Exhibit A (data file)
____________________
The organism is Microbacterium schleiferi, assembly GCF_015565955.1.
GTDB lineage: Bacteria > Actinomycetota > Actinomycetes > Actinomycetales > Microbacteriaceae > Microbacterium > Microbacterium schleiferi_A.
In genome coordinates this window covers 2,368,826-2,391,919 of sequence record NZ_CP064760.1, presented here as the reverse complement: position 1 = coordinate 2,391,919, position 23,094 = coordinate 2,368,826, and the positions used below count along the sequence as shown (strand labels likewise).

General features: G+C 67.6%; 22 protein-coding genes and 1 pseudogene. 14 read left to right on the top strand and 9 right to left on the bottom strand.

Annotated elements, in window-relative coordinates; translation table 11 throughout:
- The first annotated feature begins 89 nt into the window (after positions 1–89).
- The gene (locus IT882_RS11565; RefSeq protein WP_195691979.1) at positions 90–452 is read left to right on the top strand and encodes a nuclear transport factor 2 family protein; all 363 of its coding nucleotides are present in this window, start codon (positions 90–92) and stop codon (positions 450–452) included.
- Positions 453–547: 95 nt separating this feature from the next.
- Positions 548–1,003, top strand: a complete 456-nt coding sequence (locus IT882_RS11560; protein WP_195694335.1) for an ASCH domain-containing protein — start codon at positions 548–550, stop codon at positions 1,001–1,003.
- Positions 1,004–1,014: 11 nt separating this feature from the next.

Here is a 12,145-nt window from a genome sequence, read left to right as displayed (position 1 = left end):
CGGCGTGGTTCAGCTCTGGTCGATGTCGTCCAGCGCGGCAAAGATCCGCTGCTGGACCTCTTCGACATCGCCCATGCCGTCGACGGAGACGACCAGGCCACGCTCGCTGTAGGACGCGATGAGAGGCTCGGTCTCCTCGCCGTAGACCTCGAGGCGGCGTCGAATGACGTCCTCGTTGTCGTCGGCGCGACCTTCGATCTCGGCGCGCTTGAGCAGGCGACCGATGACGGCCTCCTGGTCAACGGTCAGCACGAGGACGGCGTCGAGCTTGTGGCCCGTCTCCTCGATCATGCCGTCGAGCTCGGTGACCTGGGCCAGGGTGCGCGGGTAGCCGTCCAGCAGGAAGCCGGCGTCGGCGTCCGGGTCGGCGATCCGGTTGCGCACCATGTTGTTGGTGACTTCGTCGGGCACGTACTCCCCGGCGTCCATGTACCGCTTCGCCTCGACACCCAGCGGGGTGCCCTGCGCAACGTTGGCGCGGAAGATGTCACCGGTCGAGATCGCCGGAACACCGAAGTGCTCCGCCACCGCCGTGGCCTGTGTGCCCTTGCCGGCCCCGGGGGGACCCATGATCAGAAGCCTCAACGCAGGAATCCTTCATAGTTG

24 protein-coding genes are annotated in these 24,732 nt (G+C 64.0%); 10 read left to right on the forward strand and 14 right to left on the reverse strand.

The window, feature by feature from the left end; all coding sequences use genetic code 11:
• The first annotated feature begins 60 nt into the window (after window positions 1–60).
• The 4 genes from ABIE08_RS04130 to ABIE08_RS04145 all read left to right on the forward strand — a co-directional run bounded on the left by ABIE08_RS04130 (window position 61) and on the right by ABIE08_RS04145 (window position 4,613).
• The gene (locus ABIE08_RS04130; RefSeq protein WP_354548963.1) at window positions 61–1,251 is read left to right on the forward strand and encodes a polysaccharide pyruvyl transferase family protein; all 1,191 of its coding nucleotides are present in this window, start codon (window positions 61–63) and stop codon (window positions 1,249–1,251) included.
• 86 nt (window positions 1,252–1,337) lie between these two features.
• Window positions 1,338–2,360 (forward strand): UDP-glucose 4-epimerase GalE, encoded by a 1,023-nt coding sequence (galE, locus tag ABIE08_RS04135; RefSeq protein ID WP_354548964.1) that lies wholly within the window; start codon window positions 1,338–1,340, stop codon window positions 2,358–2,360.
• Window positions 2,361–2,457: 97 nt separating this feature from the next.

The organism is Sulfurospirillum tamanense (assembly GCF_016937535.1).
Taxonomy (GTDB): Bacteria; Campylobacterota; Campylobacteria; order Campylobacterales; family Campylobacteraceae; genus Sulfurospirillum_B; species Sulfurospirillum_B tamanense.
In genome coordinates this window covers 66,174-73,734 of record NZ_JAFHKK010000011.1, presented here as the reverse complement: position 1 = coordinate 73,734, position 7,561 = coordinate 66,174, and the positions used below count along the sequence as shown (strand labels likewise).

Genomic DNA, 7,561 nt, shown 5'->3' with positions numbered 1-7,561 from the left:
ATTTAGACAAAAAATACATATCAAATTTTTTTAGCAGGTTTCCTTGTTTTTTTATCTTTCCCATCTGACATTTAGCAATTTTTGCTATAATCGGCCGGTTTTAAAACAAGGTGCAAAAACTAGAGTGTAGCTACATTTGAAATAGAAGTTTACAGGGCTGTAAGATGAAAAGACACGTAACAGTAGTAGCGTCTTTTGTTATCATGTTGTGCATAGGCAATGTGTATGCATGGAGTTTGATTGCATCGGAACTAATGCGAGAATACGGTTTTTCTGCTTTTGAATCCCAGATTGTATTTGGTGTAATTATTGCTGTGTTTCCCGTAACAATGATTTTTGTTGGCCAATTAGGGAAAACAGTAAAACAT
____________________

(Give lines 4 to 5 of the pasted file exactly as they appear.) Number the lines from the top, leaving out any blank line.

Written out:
General features: G+C 67.6%; 22 protein-coding genes and 1 pseudogene. 14 read left to right on the top strand and 9 right to left on the bottom strand.

Annotated elements, in window-relative coordinates; translation table 11 throughout: